He was done with me now, too.

I closed the door behind me. The letter in my hand, no thicker than a single folded sheet of paper, felt as heavy as a brick. I didn’t look at it as I unthinkingly made my way to my quarters.

Only there, in my own room that was as small as Wolverine’s but not quite as empty, did I lower my gaze to the envelope. It bore no name, only a Colorado street address. I read it slowly, lingering on every line and curve of his heavy, brittle handwriting. I stared at it for a long, long time.

At last I crumpled it up, and threw it into the wastepaper basket.


I wasn’t on duty when it happened.

Save for the mechanisms of the dam, there were no alarm klaxons in the base. Major Stryker’s planning was too careful, too intricate, to admit to any possibility of something going wrong. That was why, by the time the alert spread—by the time I arrived at what he euphemistically called the augmentation chamber—the crisis had already come and gone, leaving only silence in its wake.

The Major’s theoretical chamber of horrors had become one in fact.

Beneath the dimness of smashed and flickering lights, pieces of men I once knew lay scattered on the floor. I could still recognize some of the horror-stricken faces, but the stripes on the sleeve of an arm were all that identified Sergeant Hanson. There was a slaughterhouse stench in the air, a sticky slickness beneath my boots. The entire room had been transformed into the canvas for an insane artwork of blood, signed by its creator with three parallel slash marks.

In the middle of the room, quietly studying one of those bloody signatures, stood Major Stryker.

Very slowly, he turned to face me. He glanced toward the body of Sergeant Hanson, then met my eyes with a gaze that was colder than the raging blizzard up above.

"Find him… Sergeant."


The storm had strengthened in the night, and the surface of the valley was a frozen hell. Howling winds cracked the trees and drove the snow into blinding sheets, obliterating any trail that I and the two men with me could have hoped to find. Even in my layers of Arctic gear and body armor, the breathtaking cold cut me to the bone. If Wolverine had fled into the jaws of this blizzard, I was sure that even he could not survive for long.

He couldn’t have gone far in any case, in that white-out and in his short amount of lead time. Alive or dead, we would find him.

The question was what we could possibly do with him when we did.

I had once seen Wolverine, in an animal rage, take a bullet with hardly a flinch—and that was before Major Stryker’s experimentation. More than ever, guns would be useless against him. Instead, we were armed with tranquilizer darts, loaded with the same drug used to keep him still during the procedure. One shot would kill a dozen ordinary men. Stryker and his technicians had overestimated its effect on Wolverine, but we were promised it would immobilize him long enough to chain him, in shackles forged from the same metal that now armored his bones.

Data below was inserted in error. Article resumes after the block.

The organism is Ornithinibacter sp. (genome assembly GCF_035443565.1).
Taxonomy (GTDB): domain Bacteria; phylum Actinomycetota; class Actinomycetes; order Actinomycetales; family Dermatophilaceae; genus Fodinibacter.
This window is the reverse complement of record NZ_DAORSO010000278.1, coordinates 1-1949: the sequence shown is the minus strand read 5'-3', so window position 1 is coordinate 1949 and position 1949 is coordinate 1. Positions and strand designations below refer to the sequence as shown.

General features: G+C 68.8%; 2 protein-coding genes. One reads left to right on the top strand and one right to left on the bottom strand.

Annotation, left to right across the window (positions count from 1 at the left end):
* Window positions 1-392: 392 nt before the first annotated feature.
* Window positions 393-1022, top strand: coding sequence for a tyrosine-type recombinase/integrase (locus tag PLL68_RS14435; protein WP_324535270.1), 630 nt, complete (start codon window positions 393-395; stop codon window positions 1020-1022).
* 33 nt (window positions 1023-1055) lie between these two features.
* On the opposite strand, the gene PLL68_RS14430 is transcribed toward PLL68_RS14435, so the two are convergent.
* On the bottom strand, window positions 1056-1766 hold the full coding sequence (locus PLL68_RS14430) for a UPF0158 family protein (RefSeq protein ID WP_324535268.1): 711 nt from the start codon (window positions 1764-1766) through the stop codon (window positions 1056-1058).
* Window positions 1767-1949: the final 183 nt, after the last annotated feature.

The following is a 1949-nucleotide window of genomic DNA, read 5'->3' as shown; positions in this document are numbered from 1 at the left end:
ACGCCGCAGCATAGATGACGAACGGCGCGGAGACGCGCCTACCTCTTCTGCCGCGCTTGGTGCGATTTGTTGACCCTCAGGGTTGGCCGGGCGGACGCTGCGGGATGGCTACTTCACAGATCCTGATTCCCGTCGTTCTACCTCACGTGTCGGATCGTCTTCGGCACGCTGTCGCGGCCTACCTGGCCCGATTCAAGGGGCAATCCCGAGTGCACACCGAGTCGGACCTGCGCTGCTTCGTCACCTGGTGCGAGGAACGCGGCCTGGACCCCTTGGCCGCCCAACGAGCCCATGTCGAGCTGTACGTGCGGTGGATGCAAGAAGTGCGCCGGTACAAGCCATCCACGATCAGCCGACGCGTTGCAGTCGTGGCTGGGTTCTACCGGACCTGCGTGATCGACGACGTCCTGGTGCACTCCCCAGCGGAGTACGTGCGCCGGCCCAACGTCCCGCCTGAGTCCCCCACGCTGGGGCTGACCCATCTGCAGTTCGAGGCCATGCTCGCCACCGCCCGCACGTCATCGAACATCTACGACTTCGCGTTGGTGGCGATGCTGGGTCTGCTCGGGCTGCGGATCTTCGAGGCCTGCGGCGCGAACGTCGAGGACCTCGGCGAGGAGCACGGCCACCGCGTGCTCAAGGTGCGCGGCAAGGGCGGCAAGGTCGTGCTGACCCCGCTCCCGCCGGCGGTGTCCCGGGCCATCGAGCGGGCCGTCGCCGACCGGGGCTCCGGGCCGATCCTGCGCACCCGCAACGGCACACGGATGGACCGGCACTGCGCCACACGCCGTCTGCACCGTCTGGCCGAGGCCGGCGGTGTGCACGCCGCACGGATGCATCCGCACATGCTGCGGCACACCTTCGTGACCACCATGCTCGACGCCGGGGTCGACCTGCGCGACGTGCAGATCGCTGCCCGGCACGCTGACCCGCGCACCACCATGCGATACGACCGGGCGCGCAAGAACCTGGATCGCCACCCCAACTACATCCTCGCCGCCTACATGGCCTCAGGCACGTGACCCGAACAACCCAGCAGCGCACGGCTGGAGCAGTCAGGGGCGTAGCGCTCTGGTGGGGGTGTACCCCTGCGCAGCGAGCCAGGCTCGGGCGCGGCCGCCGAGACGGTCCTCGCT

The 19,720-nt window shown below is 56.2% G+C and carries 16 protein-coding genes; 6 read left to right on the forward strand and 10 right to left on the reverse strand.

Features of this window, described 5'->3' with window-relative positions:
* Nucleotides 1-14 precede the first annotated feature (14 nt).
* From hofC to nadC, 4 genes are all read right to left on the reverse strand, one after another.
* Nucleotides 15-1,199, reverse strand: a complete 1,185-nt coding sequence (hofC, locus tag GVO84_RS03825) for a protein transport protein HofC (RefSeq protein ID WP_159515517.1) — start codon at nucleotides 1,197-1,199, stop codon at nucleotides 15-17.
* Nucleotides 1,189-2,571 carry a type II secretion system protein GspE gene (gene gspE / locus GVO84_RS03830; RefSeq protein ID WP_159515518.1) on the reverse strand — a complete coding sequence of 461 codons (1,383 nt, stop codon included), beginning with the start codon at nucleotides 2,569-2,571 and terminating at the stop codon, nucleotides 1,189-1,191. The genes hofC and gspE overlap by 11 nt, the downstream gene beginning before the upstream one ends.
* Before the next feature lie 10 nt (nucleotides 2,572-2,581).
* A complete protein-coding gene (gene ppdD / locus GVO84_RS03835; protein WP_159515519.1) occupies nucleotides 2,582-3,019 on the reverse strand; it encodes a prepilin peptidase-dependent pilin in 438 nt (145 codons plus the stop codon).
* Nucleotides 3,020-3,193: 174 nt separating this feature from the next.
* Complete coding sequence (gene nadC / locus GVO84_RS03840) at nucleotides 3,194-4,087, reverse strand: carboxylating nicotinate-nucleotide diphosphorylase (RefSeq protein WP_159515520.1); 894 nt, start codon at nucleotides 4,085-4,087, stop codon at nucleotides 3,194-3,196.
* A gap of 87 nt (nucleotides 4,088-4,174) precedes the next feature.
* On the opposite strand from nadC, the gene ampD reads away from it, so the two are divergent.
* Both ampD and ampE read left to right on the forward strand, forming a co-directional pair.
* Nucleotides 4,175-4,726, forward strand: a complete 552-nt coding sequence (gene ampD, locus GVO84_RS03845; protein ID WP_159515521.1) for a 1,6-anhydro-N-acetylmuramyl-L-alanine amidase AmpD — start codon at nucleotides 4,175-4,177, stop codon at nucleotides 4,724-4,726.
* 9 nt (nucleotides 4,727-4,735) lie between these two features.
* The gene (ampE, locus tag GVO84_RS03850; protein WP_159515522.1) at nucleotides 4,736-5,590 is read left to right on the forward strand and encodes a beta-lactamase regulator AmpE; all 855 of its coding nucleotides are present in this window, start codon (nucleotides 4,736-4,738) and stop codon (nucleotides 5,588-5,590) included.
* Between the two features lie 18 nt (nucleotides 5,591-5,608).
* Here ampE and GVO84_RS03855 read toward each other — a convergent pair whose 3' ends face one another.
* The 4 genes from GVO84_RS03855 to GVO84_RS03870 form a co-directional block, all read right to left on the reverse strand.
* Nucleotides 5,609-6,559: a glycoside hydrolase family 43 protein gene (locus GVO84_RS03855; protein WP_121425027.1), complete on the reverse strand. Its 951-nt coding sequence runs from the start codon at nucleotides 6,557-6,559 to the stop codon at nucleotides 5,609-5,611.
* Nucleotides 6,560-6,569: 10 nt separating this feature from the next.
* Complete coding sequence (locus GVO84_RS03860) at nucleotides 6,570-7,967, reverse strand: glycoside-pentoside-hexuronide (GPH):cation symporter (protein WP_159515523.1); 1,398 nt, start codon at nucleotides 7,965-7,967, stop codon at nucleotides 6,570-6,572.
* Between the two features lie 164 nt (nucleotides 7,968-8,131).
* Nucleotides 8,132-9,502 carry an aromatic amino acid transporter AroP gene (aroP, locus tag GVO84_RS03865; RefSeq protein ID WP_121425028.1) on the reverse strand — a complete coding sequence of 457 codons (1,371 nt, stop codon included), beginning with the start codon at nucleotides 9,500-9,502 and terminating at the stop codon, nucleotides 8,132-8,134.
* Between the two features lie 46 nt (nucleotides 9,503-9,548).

We had only to avoid the unspeakable new weapons that had marked a bloody trail through the base.

Ahead of us, a massive fallen tree lay half-buried in snow, forming a steep bank. Positioned several yards to my left, Corporal Bennett reached it first. I started to call out that we would circle around the snowbank, but he had already leaped up onto the white drift, groping for a handhold to pull himself up.

I heard his scream as I saw an explosion of white… and red.

Mercifully, unlike those other men back at the base, I don’t think he ever knew what hit him.

Wolverine must have taken shelter among the tree’s branches before they were covered by snow. It was his form, at least, which burst from that cover, with ice and frost and streaks of blood clinging to his bare skin—but whatever semblance of humanity he had ever possessed was gone. His roar of rage was that of an animal, something that knew nothing but its own pain, and fought back the only way it knew how.

With its claws.

I saw them. I saw the bloodied gleam of metal protruding from Wolverine’s hands, in the frozen instant after Bennett fell; after those claws had passed through an armored soldier as though he were made of paper.

On sheer instinct, I leveled the rifle that was modified to fire the specially designed tranquilizer darts. I took aim, squeezed the trigger…

…And it jammed.